The Role of Lipid Metabolism In Altered Insulin Sensitivity In Endocrine Disease

  • Stephen Mcglynn

    Student thesis: Unknown


    Acromegaly and Cushing's disease are rare endocrine conditions. The lean phenotype of acromegaly is in stark contrast to that of Cushing's, where increased fat deposition is seen. Both conditions are associated with altered insulin sensitivity and lipid metabolism. Using Multi-slice whole body MRI and 1H Magnetic Resonance Spectroscopy, macro and microscopic fat distribution was observed. Using stable isotopes of glucose and glycerol, insulin sensitivity and rates of lipolysis were assessed in the basal and stimulated state. Using Acipimox (synthetic nicotinic acid) to block lipolysis, the impact of Free Fatty Acids (FFA) on insulin sensitivity in these conditions was observed.Acromegaly patients had reduced intrahepatic triglyceride, as measured by 1H MRS. This is a novel finding. Insulin sensitivity was improved by lipolysis inhibition in both the basal and stimulated state in acromegaly; in addition to improved tissue sensitivity, lipolysis blockade improved first phase insulin secretion indicating a possible role of Free Fatty Acids in β Cell toxicity.Cushing's disease was associated with higher visceral adipose tissue (VAT) and had higher intrahepatic triglyceride by 1H MRS, although the latter was not statistically significant. Blocking lipolysis had a more modest effect on basal insulin sensitivity in Cushing's.These results suggest that lipolysis is critical to the development of insulin resistance in acromegaly, and the low hepatic triglyceride suggests that FFA flux through the liver may be responsible for the hepatic insulin resistance seen. Anti-lipolysis has a more modest effect on insulin resistance in Cushing's, perhaps reflecting the differing pathophysiology involved.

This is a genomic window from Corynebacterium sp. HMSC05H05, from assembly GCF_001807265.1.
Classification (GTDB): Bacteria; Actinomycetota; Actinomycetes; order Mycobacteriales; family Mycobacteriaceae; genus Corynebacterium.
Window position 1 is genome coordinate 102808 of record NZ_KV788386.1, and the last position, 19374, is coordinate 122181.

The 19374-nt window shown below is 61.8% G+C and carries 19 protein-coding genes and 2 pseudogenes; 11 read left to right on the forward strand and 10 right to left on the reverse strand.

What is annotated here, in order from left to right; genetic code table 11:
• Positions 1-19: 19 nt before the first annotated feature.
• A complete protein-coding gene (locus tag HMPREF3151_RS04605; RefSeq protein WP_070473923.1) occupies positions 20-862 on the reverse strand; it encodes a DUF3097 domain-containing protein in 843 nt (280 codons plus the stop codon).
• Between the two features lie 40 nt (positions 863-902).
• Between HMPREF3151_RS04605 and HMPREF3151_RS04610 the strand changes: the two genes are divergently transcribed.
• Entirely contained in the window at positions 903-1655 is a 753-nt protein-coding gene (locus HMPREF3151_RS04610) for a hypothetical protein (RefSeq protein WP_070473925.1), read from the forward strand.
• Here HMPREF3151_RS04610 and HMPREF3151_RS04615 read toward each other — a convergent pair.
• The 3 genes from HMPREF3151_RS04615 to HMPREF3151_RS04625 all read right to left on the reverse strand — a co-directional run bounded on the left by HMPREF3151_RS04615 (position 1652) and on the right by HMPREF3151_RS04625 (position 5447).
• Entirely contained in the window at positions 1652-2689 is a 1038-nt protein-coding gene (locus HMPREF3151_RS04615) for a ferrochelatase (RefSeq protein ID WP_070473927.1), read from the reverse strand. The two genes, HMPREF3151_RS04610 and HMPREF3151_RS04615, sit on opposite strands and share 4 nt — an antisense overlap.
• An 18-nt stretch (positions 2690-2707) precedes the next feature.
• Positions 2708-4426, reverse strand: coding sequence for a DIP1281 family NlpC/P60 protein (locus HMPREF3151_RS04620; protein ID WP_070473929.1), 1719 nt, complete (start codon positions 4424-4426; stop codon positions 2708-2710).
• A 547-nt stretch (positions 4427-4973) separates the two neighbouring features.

Date of Award31 Dec 2013
    Original languageEnglish
    Awarding Institution
    • The University of Manchester
    SupervisorPeter Trainer (Supervisor) & Tara Kearney (Supervisor)

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